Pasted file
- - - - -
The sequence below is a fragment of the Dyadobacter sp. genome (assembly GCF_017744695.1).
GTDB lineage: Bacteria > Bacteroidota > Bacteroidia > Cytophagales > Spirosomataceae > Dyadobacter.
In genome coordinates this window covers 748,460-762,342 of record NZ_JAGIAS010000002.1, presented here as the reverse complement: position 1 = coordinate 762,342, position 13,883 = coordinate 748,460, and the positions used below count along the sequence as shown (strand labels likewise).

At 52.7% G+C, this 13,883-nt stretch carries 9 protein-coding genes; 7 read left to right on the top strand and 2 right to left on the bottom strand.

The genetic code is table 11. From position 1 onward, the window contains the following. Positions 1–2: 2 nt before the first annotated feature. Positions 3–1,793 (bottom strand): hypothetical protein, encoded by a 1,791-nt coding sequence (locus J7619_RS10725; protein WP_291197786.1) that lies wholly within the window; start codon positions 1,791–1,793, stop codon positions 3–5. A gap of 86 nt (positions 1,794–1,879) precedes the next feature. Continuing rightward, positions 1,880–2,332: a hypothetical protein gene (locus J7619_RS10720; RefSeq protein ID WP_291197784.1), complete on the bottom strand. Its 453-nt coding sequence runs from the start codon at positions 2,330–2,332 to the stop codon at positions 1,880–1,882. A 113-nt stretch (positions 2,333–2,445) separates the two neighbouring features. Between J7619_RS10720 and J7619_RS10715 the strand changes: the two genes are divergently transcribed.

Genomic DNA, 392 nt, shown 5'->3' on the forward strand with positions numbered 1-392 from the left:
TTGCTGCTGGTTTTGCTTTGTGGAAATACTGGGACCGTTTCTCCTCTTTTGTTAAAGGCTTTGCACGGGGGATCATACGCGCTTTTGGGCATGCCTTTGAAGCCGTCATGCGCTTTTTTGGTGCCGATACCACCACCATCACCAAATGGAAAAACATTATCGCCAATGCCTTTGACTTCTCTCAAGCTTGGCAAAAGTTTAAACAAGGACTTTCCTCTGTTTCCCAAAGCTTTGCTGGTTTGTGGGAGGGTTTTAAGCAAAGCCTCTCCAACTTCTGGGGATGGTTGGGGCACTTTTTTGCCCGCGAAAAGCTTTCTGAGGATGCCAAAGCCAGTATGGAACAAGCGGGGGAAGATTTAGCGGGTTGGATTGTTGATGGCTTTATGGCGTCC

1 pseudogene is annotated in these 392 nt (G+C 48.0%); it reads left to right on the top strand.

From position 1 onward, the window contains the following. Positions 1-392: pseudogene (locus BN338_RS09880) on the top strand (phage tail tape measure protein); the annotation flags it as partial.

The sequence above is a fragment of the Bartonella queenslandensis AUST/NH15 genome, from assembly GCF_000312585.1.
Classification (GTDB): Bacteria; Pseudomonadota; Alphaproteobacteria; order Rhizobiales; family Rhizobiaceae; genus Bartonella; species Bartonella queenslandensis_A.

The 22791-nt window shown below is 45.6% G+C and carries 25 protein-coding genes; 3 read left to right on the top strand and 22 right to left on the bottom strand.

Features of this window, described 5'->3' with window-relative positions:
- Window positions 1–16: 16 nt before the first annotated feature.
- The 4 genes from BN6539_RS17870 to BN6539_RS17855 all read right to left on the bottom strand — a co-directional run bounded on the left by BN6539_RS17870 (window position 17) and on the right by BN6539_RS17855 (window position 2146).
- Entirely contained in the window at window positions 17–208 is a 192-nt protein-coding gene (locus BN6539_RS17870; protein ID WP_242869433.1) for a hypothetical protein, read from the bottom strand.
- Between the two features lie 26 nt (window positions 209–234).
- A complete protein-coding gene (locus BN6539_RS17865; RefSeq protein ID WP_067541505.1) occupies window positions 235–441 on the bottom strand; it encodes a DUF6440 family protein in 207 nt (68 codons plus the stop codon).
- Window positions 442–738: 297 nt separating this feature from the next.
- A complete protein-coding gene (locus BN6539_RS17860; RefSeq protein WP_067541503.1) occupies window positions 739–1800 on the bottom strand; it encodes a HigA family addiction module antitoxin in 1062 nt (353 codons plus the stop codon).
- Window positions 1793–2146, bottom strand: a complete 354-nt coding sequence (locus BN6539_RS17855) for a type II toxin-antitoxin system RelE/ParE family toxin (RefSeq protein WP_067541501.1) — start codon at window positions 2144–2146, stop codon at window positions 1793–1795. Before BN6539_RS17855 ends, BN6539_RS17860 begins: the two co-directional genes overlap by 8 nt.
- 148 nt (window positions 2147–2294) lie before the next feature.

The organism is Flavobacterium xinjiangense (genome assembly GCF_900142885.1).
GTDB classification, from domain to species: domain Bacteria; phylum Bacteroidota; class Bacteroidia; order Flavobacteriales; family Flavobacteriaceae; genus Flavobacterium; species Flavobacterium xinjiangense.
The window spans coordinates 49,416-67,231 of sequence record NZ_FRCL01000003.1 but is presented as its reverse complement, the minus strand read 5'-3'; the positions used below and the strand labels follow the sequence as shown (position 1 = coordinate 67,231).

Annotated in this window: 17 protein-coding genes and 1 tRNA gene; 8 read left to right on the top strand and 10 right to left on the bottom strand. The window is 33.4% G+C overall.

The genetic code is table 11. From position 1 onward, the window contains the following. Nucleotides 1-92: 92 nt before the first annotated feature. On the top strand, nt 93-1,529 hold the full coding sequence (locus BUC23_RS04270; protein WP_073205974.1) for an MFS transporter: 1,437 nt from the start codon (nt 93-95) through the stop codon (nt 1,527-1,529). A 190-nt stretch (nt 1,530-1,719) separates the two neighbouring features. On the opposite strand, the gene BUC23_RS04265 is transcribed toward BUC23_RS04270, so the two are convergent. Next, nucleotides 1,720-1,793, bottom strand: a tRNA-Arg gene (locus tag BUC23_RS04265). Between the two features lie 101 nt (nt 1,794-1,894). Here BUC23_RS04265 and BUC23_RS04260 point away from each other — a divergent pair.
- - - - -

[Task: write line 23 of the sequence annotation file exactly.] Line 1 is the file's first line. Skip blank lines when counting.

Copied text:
The organism is Flavobacterium xinjiangense (genome assembly GCF_900142885.1).